I hope that you have all found ways to seek joy during this week. I know things are challenging – and that is putting it lightly- but I want to say how proud and grateful I am to see you all showing your love of neighbor by wearing your masks and staying inside and joining us for worship online every week. I know it’s not ideal for most – although a surprising amount of you have shared your love for this new platform - but just know your church is missing you too. I hope that you will continue to seek out community where you have time and energy by joining us for our many spaces of fellowship. All our gathering times can be found online and are open to all!
This week we continue in the book of Matthew and Jesus preparing the Disciples for what comes next. I don’t know about you, but all of this warning talk is oddly reassuring in times that feel, let’s say, less than planned. So, as Jesus travels with the Disciples and tells them all about the rest of their journey together, I have found myself paying closer attention to these well-known texts. What information is he giving them – and us – in preparation for a life where we don’t always see him? In what ways has Jesus prepared me for challenging work? What are the expectations I have vs. the expectations that Jesus has for times like these? Let’s hold the sacredness of these wonderings together as we continue to read from Matthew chapter 16.
From that time on, Jesus began to explain to the disciples that he must go to Jerusalem, to suffer many things at the hands of the elders, chief priests and religious scholars, and that he must be killed, and on the third day raised to life. Peter took him aside and began to rebuke him. “Never, Rabbi!” he said. “This will never happen to you!” Jesus turned to Peter and said, “Get yourself behind me, you Satan! You are trying to make me stumble and fall. You’re setting your mind not on the things of God, but of mortals.” Then Jesus said to the disciples, “If you wish to come after me, you must deny your very selves, take up the instrument of your own death and begin to follow in my footsteps. (Matthew 16:21-24)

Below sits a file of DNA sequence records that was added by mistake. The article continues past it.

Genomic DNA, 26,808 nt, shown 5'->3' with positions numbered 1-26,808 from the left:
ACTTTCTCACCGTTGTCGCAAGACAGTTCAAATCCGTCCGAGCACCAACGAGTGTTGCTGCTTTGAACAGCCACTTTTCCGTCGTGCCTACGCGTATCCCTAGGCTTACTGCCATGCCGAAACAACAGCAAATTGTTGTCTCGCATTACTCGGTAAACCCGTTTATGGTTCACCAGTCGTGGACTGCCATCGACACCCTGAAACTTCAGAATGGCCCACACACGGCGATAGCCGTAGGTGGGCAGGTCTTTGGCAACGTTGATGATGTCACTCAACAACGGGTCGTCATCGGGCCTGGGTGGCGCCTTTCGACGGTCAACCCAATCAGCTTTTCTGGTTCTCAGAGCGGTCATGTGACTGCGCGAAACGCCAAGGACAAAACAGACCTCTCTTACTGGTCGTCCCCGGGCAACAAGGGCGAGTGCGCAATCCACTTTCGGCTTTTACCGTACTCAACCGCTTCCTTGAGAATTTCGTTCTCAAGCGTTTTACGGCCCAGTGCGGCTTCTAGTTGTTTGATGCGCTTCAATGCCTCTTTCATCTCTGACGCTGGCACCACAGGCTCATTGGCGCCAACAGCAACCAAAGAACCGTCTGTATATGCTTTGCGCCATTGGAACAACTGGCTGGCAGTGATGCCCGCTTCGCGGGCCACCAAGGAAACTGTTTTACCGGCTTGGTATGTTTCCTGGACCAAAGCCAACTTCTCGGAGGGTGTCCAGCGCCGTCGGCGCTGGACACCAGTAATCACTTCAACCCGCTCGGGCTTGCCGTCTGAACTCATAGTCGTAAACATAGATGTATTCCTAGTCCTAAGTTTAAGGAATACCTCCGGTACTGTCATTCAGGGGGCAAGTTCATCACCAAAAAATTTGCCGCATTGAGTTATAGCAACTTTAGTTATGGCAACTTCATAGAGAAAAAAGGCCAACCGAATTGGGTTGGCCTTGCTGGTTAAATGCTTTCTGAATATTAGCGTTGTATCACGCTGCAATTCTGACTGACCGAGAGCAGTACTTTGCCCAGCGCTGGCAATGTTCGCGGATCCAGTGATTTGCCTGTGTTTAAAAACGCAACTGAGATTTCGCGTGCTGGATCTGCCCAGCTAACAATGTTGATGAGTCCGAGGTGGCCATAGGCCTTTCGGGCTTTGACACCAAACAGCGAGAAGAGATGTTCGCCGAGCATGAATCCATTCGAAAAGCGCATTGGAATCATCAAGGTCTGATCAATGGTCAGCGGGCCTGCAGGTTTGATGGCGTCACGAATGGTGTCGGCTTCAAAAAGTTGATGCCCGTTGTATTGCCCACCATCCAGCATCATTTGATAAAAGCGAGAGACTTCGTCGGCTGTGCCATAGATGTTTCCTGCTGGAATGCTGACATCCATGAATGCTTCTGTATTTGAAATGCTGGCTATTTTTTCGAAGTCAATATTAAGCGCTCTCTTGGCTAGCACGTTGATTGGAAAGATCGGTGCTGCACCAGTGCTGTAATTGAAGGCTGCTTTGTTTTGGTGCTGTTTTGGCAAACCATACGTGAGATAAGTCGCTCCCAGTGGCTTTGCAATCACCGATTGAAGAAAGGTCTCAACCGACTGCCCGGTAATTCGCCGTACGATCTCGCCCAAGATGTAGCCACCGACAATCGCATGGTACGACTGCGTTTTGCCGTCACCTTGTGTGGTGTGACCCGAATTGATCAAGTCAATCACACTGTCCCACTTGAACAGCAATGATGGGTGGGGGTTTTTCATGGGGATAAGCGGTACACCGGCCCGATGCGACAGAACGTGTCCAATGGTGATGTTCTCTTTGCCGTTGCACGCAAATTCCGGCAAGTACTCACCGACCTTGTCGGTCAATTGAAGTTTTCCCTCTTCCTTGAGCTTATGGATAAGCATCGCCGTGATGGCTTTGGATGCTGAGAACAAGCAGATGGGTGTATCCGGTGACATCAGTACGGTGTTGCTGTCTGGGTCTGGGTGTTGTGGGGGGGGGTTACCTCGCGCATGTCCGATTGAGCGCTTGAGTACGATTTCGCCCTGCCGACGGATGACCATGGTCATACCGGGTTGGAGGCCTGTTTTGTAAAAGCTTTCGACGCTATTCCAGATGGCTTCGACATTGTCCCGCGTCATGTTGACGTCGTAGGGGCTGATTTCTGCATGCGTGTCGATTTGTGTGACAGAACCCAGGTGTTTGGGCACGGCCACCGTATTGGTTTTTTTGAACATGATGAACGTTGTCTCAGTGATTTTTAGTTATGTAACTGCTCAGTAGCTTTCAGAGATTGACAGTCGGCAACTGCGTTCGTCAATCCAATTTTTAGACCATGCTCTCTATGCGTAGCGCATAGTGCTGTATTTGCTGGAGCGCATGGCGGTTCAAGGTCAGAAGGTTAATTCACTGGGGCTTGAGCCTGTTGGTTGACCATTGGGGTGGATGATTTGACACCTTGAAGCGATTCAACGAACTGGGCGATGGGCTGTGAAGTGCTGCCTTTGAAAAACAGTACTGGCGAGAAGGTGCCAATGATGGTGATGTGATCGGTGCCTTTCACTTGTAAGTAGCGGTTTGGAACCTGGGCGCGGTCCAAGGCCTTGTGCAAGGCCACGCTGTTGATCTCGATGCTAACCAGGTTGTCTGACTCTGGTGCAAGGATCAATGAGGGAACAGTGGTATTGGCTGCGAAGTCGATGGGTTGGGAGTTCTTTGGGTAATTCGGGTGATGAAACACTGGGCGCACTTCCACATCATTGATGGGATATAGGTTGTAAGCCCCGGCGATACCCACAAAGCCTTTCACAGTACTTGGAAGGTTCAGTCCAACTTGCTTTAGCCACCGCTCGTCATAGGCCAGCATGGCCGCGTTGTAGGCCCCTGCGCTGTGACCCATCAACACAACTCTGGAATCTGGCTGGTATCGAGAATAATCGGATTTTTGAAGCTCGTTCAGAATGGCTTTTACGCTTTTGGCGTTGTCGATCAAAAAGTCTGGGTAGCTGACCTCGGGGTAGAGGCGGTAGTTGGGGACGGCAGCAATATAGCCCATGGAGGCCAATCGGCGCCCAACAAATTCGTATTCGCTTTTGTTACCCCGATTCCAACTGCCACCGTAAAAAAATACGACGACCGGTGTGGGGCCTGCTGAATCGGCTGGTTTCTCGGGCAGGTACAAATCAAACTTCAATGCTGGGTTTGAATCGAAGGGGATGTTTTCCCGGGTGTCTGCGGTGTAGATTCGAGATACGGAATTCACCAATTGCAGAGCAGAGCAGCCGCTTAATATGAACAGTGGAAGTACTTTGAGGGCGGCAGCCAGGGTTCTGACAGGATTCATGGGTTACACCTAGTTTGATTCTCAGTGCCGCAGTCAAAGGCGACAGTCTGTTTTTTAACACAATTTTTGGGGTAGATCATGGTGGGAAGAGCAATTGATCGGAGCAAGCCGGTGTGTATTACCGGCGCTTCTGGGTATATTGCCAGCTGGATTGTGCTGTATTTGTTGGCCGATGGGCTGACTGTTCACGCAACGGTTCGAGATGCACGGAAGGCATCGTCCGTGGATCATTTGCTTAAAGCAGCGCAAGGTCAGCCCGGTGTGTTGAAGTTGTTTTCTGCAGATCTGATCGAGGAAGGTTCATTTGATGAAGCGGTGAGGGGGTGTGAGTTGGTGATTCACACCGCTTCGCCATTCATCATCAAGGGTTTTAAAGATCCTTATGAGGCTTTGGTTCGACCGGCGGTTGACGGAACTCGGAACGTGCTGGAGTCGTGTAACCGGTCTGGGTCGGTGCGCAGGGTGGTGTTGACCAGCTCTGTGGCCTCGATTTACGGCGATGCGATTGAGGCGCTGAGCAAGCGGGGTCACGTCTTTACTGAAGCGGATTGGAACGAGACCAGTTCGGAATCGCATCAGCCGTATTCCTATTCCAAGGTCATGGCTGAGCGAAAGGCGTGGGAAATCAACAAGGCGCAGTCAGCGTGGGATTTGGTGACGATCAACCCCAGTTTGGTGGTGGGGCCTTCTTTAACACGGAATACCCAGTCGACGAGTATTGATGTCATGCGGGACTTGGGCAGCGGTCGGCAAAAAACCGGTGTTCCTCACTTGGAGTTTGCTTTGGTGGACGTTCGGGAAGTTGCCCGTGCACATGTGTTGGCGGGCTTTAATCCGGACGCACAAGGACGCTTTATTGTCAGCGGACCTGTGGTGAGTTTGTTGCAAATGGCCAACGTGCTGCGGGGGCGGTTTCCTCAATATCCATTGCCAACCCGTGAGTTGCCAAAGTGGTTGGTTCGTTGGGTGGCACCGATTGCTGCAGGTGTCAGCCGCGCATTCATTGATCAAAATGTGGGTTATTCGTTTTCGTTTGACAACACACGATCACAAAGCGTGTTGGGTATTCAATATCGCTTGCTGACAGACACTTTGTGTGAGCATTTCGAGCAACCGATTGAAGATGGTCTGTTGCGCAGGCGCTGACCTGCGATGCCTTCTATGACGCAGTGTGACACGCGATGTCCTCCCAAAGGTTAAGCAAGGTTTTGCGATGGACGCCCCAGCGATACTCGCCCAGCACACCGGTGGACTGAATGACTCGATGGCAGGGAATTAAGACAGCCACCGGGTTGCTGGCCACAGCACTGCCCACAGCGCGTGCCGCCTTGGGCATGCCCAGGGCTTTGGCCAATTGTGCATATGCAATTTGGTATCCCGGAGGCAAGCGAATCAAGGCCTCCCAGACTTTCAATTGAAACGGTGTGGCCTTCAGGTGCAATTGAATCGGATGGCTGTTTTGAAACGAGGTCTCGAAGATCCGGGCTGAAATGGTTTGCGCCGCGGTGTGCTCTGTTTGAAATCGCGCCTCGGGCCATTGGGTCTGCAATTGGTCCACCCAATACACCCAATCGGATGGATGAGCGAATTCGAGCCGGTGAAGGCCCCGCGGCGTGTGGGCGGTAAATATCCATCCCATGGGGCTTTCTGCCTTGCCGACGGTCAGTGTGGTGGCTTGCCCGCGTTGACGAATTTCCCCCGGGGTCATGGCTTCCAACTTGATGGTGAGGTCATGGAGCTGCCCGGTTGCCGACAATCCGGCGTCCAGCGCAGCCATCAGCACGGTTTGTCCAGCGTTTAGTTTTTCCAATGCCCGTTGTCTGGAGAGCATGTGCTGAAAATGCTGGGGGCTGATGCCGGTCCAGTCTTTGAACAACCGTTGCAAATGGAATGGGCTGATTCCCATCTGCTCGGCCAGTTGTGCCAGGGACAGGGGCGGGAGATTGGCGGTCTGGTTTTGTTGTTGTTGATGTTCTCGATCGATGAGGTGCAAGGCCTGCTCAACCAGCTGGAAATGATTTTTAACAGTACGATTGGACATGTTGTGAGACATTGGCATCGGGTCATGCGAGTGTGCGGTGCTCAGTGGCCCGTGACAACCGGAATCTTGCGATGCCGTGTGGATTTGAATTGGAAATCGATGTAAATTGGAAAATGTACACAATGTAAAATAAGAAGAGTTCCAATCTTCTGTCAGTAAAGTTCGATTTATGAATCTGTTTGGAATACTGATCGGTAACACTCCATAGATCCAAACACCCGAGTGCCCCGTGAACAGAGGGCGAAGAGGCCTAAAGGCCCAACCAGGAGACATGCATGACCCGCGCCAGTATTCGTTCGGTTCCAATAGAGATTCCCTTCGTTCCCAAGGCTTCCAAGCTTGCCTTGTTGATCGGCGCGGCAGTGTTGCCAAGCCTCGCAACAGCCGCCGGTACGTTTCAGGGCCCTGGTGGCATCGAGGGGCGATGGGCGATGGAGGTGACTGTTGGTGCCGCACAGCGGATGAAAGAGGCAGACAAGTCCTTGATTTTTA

I have read and studied this passage often and this week was the first time I ever sat with the question, “Did Peter hear the Good News?” Jesus tells the Disciples his next steps, from suffering, to betrayal, to the resurrection. And Peter immediately reacts and tells Jesus “never!”
Did he not hear the Good News? What was going on in Peter’s head and heart that all he heard was his participation in the system and not the Good News of God’s liberation from death?
Jesus tells the Disciples about the resurrection and I’m sure it wasn’t a throwaway line such as, “Hey guys the fishing is good today and also I’m going to die but don’t worry brb.” In fact, I’m not sure there is a conversation where that isn’t the main focus- or at least worthy of follow up questions – yet that is the reaction of Peter to this news. He only hears the bad news and his part in it.